Three traits personify each of the three major players in The Legend of Zelda series. One of them is wisdom. And that trait is always associated with the franchise’s eponymous princess.
We’re starting our retrospective by taking a look at how Zelda has evolved over the years. From humble beginnings as yet another damsel in distress, Princess Zelda has taken many roles in various entries in the series, from wily pirate captain to mysterious ninja, the princess of Hyrule has proven herself as one of the most iconic women in gaming.
The first Legend of Zelda saw our princess trapped in Spectacle Rock at the hands of the evil Ganon. As the game’s opening crawl says — that is, if you wait at the title screen enough — when Zelda is captured by the evil king, she splits the Triforce of Wisdom into eight pieces and scatters them across the kingdom of Hyrule. As a green-clad youngster by the name of Link, players are first given a wooden sword to be wielded in a mission to rescue the young princess.
The princess’ character design, like much of what we saw in the NES days, wasn’t much to write home about. She sported a conservative dress, blonde hair … and that’s about all you can say about the character. Her only spoken word of dialogue throughout the entire ordeal is an expression of gratitude toward Link for his troubles. Maybe Nintendo felt it would leave the ass-kicking to another lady in its employ.
Not much changes in the princess’ second appearance on the Nintendo Entertainment System. She falls into a deep sleep following the events of the first game and it’s up to Link to break the spell. However, this is where we discover this isn’t the first Princess Zelda in Hyrule’s history. Her attendant, Impa, reveals the current incarnation is just the latest in the lineage, giving Nintendo an excuse to use the name repeatedly in the same franchise without fear of raising too many questions (not that there’s anything wrong with that.)
Although the princess’ appearance and role in the story change from game to game, she’s constantly being hunted because of her connection to the Triforce of Wisdom, a trait that is established from the series’ outset.
From damsel in distress to active player
1993’s A Link to the Past is when we see our fair princess take on a more active role in the story. While she begins the tale as the damsel in distress we’ve seen before, it’s revealed she’s one of seven maidens with the power to unlock Ganon’s Tower so Link may face the Evil King and defeat him.
Zelda’s attire in Link to the Past sports some elements present in the series to this day. Bangles, shoulder pads and other gold accessories accentuate her outfit like many that come after. The smock the princess wears over her dress is an element incorporated in future titles as well, although the only portion of the design that remains consistent is the Triforce.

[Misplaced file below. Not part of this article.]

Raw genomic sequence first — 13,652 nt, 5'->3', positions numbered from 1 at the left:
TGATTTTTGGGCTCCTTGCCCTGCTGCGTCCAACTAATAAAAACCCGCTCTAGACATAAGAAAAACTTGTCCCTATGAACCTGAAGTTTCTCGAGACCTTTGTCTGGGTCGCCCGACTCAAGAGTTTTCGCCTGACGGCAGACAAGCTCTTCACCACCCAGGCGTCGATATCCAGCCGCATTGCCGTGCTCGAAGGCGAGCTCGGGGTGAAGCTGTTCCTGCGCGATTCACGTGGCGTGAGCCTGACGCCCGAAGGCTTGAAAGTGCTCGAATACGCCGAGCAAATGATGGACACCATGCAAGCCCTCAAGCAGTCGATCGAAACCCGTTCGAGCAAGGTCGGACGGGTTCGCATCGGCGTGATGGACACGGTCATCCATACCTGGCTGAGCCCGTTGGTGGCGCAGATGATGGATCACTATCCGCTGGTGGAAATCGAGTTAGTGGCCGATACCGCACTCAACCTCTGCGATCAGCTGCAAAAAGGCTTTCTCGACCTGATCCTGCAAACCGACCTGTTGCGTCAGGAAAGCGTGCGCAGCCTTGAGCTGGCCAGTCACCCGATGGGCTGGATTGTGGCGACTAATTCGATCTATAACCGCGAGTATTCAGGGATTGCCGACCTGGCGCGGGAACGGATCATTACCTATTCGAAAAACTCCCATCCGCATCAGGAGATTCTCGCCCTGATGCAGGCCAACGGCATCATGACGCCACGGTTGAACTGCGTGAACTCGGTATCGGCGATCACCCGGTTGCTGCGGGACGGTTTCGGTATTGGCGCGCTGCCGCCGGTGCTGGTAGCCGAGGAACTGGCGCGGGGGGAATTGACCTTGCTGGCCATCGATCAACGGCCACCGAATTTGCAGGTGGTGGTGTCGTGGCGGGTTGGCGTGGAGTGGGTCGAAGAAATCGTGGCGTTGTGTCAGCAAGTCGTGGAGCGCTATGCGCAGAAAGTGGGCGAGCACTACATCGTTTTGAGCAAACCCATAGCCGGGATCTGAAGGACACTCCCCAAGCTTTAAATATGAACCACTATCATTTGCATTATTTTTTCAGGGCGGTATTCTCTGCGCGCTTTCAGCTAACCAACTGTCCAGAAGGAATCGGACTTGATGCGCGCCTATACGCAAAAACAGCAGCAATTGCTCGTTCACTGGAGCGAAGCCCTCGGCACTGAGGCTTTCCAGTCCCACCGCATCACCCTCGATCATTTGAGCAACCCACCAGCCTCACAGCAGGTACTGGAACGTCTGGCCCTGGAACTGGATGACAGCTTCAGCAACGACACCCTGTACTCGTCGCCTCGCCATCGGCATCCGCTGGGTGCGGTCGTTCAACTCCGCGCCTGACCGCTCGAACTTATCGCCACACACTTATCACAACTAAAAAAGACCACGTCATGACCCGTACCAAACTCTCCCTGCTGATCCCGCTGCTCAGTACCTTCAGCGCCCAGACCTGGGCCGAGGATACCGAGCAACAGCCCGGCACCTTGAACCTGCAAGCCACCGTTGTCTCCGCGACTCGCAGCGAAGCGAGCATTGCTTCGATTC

Her lineage in the original Super Nintendo game is referred to as that of the seven wise men. A subsequent release on the GameBoy Advance modifies this to say she’s a descendent of one of the seven sages, an element of the series introduced in 1998’s Ocarina of Time.
Who dat ninja?
It’s in the series’ first appearance on the Nintendo 64 that Zelda — there’s absolutely no other way to put this — kicks ass. After calling Link to Hyrule Castle in a dream as a child, the young princess waits for the fairy boy to return with the three elements necessary to open the Door of Time and, unbeknownst to both of them, the Master Sword. When our young hero gathers the necessary gems and returns to the castle, we’re surprised to see Zelda riding away on horseback, followed by Ganondorf. It appears the Gerudo King’s siege on the castle and Link’s return coincidentally occurred simultaneously.
The princess’ attire in this iteration of the series has more or less set a standard for her. The dress and Triforce-adorned smock are more streamlined than they were in A Link to the Past and, if you take a close look at the pendant young Zelda wears, it bears a striking resemblance to an emblem in Majora’s Mask, an adventure from which she’s largely missing.
While Zelda’s escape from the castle and subsequent exile seem to set up another damsel-in-distress sort of storyline, things take a turn almost immediately. Not only does the princess entrust Link with the titular Ocarina of Time and allow him to retrieve the Master Sword, but she also shows up seven years later in a more ominous role. If you’ve played Super Smash Bros. Melee or Brawl, you know where this is going …
One of the most recognizable characters in recent Zelda history is Sheik, the mysterious ninja who aids Link in the latter part of his quest in Ocarina of Time. The mysterious young Sheikah acts as our hero’s guide whenever he makes it to a new temple. And when each boss is defeated, after a brief conversation outside of each temple, Sheik manages to disappear to Link’s chagrin. When Link defeats the boss of all five temples as an adult, the Sheikah ninja reveals himself to be none other than Princess Zelda — it appears she used this alter ego to hide in Hyrule instead of remain in exile.
It’s also here that the princess entrusts the Hylian hero with an item that has come to be a trademark of sorts for her: The Light Arrows. As the holder of the only item that can stun Ganondorf long enough for Link to finish him off, Zelda cemented herself as an indispensible player in not just the campaign against the King of Evil, but the fight itself; Zelda keeps Ganon at bay so Link may administer the finishing blow. Well, that and there’s no way Link would have ever gotten out of the castle if it weren’t for her.